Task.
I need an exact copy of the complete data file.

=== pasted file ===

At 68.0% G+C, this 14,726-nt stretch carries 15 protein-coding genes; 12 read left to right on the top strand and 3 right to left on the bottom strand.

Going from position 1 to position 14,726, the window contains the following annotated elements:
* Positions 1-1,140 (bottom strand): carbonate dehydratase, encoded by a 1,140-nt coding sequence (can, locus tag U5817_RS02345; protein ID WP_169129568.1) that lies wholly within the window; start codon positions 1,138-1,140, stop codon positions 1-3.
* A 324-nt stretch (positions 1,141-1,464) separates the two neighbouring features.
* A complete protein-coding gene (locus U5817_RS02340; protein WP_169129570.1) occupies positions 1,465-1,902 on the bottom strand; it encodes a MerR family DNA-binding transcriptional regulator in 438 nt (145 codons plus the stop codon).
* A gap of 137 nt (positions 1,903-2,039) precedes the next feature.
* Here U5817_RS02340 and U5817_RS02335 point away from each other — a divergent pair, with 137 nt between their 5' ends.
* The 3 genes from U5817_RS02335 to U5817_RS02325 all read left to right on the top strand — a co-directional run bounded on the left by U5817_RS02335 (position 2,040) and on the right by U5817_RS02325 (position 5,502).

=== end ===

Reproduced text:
At 68.0% G+C, this 14,726-nt stretch carries 15 protein-coding genes; 12 read left to right on the top strand and 3 right to left on the bottom strand.

Going from position 1 to position 14,726, the window contains the following annotated elements:
* Positions 1-1,140 (bottom strand): carbonate dehydratase, encoded by a 1,140-nt coding sequence (can, locus tag U5817_RS02345; protein ID WP_169129568.1) that lies wholly within the window; start codon positions 1,138-1,140, stop codon positions 1-3.
* A 324-nt stretch (positions 1,141-1,464) separates the two neighbouring features.
* A complete protein-coding gene (locus U5817_RS02340; protein WP_169129570.1) occupies positions 1,465-1,902 on the bottom strand; it encodes a MerR family DNA-binding transcriptional regulator in 438 nt (145 codons plus the stop codon).
* A gap of 137 nt (positions 1,903-2,039) precedes the next feature.
* Here U5817_RS02340 and U5817_RS02335 point away from each other — a divergent pair, with 137 nt between their 5' ends.
* The 3 genes from U5817_RS02335 to U5817_RS02325 all read left to right on the top strand — a co-directional run bounded on the left by U5817_RS02335 (position 2,040) and on the right by U5817_RS02325 (position 5,502).